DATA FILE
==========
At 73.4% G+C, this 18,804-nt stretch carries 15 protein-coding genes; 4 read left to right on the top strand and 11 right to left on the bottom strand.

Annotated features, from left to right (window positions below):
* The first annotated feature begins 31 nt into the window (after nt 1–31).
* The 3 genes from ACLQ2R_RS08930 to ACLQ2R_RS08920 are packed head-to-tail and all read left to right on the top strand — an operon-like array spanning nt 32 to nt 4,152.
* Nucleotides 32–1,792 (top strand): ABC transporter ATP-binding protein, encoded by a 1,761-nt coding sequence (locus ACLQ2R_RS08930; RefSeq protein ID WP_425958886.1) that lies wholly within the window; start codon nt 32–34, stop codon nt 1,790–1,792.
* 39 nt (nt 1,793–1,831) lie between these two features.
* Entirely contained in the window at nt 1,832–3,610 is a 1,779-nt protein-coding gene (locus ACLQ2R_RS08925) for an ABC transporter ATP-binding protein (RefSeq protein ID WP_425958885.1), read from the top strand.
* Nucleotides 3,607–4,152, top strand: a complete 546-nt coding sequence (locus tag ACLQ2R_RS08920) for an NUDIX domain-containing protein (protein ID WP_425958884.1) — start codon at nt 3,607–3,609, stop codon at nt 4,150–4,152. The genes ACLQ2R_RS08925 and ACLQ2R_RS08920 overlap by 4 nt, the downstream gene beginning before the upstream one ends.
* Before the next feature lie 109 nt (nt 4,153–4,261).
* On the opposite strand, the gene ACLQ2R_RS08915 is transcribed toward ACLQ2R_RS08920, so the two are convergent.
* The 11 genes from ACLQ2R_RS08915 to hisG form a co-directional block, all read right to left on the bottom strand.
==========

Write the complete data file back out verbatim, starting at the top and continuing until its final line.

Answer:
At 73.4% G+C, this 18,804-nt stretch carries 15 protein-coding genes; 4 read left to right on the top strand and 11 right to left on the bottom strand.

Annotated features, from left to right (window positions below):
* The first annotated feature begins 31 nt into the window (after nt 1–31).
* The 3 genes from ACLQ2R_RS08930 to ACLQ2R_RS08920 are packed head-to-tail and all read left to right on the top strand — an operon-like array spanning nt 32 to nt 4,152.
* Nucleotides 32–1,792 (top strand): ABC transporter ATP-binding protein, encoded by a 1,761-nt coding sequence (locus ACLQ2R_RS08930; RefSeq protein ID WP_425958886.1) that lies wholly within the window; start codon nt 32–34, stop codon nt 1,790–1,792.
* 39 nt (nt 1,793–1,831) lie between these two features.
* Entirely contained in the window at nt 1,832–3,610 is a 1,779-nt protein-coding gene (locus ACLQ2R_RS08925) for an ABC transporter ATP-binding protein (RefSeq protein ID WP_425958885.1), read from the top strand.
* Nucleotides 3,607–4,152, top strand: a complete 546-nt coding sequence (locus tag ACLQ2R_RS08920) for an NUDIX domain-containing protein (protein ID WP_425958884.1) — start codon at nt 3,607–3,609, stop codon at nt 4,150–4,152. The genes ACLQ2R_RS08925 and ACLQ2R_RS08920 overlap by 4 nt, the downstream gene beginning before the upstream one ends.
* Before the next feature lie 109 nt (nt 4,153–4,261).
* On the opposite strand, the gene ACLQ2R_RS08915 is transcribed toward ACLQ2R_RS08920, so the two are convergent.
* The 11 genes from ACLQ2R_RS08915 to hisG form a co-directional block, all read right to left on the bottom strand.